The Expanded Owens Valley Solar Array (EOVSA), currently consisting of thirteen 2.1-m antennas operating in the 1-18 GHz frequency range, is the world’s premier solar-dedicated radio array equipped for broadband microwave imaging spectroscopy. The EOVSA, operated by the New Jersey Institute of Technology, has been supported as a community facility under the Geospace Facilities program of the NSF Division of Atmospheric and Geospace Sciences (AGS) since 2021. The science addressed by EOVSA covers nearly every aspect of solar phenomena, including nonthermal emission and particle acceleration from solar flares, thermal emission from solar active regions, solar eruptive events, and several aspects of space weather research. This project is a major upgrade of the existing capabilities of EOVSA. The research results and data products produced by this major upgrade will measurably improve basic knowledge of solar activity and provide improved space weather data products of broad societal impact. The improvements in the image quality will make the data more accessible to general users and the public. Research with this university-based instrument is well-integrated into education and training, where students and early-career researchers have major involvement in instrument construction and operation, data analysis, theory development, and modeling. The primary goal of EOVSA is basic research and discovery, to increase our knowledge and understanding of this wide range of solar phenomena through rapid, continuous multi-frequency imaging of the full Sun at >400 frequencies from 1–18 GHz with a rapid time cadence of 1 s. In addition to this fundamental research, the instrument produces a variety of daily data products of operational interest, such as F10.7 images, radio burst images, spectra, and light curves, for applied research in monitoring and forecasting space weather events. This MRI will upgrade EOVSA’s capabilities by: (1) Improving its polarization measurement capabilities by transforming EOVSA into a uniform array and equipping each antenna with next-generation wide-band feed horns, to enable the entirely new capability of broadband imaging spectropolarimetry. (2) Improving its broadband imaging performance by adding two new antennas to the array. This addition, which is fully compatible with the existing correlator infrastructure, will greatly enhance the image quality, and hence spectral precision at all frequencies. The polarization of the observed radio emission provides crucial diagnostics for the direction of the solar coronal magnetic field. The new polarization capabilities will enable many possible applications including a) opening up a new window for measuring the direction of the rapidly evolving magnetic field in solar flares, and b) placing much tighter constraints on the coronal magnetic field strength and topology in solar active regions where major flares and eruptions frequently occur. The 35% increase in u-v coverage from the upgrade leads to a much cleaner point spread function, resulting in images and spatially resolved spectra with vastly improved fidelity for quantitative analysis. Lastly, the upgraded array will correct a limitation of the current array to achieve a 25% increase in sky coverage with full capacity.This award reflects NSF's statutory mission and has been deemed worthy of support through evaluation using the Foundation's intellectual merit and broader impacts review criteria.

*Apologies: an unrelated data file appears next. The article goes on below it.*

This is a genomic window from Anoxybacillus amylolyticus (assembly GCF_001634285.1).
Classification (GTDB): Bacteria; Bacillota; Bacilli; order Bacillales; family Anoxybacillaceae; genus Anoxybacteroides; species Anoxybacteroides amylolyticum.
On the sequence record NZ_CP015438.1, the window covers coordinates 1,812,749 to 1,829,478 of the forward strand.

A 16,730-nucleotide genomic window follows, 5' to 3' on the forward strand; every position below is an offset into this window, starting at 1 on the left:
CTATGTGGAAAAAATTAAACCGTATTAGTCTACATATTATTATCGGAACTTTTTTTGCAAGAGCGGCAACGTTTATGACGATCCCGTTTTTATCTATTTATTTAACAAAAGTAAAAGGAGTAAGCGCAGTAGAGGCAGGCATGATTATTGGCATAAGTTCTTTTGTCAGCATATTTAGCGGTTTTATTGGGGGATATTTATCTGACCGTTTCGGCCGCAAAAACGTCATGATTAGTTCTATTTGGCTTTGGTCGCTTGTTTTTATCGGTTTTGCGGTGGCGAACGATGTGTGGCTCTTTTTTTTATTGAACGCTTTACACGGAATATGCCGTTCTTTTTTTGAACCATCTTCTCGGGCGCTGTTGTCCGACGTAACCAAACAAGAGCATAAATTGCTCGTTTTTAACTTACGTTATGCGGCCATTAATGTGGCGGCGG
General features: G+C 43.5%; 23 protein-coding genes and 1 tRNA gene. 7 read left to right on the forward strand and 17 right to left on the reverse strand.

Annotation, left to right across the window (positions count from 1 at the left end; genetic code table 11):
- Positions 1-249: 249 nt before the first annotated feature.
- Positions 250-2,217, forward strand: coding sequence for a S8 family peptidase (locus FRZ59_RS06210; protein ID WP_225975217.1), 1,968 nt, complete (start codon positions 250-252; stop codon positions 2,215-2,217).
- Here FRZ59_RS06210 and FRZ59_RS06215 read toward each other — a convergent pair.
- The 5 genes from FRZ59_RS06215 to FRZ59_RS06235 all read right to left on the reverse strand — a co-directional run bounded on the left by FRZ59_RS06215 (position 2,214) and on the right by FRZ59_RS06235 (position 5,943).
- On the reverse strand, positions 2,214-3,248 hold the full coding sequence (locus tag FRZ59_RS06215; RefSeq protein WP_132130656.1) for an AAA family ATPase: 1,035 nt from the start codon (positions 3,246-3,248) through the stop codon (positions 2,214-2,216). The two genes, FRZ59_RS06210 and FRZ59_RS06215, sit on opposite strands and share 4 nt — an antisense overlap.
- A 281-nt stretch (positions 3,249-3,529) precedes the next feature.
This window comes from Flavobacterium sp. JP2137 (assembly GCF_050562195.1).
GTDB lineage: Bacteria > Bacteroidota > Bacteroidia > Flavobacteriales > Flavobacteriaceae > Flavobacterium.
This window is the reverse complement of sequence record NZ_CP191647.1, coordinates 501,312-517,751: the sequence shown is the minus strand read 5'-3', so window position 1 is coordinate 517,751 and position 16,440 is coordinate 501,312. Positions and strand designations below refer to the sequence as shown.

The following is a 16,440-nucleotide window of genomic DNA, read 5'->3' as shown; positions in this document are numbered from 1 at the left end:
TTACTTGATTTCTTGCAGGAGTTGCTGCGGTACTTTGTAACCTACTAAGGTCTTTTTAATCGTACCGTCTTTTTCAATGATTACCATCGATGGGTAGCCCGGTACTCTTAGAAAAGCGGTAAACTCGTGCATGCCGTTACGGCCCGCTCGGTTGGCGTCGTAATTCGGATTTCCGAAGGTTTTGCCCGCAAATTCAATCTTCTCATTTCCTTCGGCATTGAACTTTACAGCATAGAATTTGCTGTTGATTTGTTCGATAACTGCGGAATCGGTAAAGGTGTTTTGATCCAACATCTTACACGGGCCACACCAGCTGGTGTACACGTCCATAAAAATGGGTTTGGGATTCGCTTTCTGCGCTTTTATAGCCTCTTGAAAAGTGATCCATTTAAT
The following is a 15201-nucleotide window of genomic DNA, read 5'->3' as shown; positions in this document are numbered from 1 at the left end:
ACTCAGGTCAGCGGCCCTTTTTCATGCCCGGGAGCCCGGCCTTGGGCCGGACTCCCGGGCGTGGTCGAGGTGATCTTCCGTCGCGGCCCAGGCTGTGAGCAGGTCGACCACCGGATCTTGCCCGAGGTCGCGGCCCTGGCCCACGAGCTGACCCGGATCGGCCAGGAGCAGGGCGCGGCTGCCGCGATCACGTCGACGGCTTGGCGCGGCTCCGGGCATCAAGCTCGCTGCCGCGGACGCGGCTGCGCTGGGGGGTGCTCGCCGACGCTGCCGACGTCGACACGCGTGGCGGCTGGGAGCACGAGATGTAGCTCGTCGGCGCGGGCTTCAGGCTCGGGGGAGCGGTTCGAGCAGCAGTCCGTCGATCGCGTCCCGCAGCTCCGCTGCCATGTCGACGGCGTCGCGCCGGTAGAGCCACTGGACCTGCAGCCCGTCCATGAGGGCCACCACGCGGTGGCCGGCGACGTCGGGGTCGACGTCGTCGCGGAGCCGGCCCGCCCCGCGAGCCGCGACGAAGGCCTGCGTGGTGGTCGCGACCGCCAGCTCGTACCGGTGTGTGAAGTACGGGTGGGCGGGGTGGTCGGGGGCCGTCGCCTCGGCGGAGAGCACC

|Effective start/end date||9/1/23 → 8/31/26|
- National Science Foundation: $1,879,490.00
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